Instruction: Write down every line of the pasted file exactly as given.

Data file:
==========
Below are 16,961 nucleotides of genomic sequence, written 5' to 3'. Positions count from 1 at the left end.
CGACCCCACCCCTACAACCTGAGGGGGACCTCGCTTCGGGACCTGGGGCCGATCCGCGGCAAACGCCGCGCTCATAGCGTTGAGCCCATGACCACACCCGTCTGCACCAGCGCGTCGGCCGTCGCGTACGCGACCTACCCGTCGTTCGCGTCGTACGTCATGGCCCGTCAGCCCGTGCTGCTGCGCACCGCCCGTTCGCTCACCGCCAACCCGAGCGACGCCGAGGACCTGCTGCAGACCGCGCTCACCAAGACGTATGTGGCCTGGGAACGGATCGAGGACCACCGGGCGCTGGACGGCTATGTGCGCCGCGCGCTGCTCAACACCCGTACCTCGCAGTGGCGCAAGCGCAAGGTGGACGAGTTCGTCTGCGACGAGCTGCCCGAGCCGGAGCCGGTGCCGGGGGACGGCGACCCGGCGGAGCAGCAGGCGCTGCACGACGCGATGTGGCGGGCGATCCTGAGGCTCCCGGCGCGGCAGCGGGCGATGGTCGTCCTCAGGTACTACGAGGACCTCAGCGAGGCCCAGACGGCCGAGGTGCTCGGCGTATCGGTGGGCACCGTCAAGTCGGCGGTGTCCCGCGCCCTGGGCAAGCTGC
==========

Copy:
Below are 16,961 nucleotides of genomic sequence, written 5' to 3'. Positions count from 1 at the left end.
CGACCCCACCCCTACAACCTGAGGGGGACCTCGCTTCGGGACCTGGGGCCGATCCGCGGCAAACGCCGCGCTCATAGCGTTGAGCCCATGACCACACCCGTCTGCACCAGCGCGTCGGCCGTCGCGTACGCGACCTACCCGTCGTTCGCGTCGTACGTCATGGCCCGTCAGCCCGTGCTGCTGCGCACCGCCCGTTCGCTCACCGCCAACCCGAGCGACGCCGAGGACCTGCTGCAGACCGCGCTCACCAAGACGTATGTGGCCTGGGAACGGATCGAGGACCACCGGGCGCTGGACGGCTATGTGCGCCGCGCGCTGCTCAACACCCGTACCTCGCAGTGGCGCAAGCGCAAGGTGGACGAGTTCGTCTGCGACGAGCTGCCCGAGCCGGAGCCGGTGCCGGGGGACGGCGACCCGGCGGAGCAGCAGGCGCTGCACGACGCGATGTGGCGGGCGATCCTGAGGCTCCCGGCGCGGCAGCGGGCGATGGTCGTCCTCAGGTACTACGAGGACCTCAGCGAGGCCCAGACGGCCGAGGTGCTCGGCGTATCGGTGGGCACCGTCAAGTCGGCGGTGTCCCGCGCCCTGGGCAAGCTGC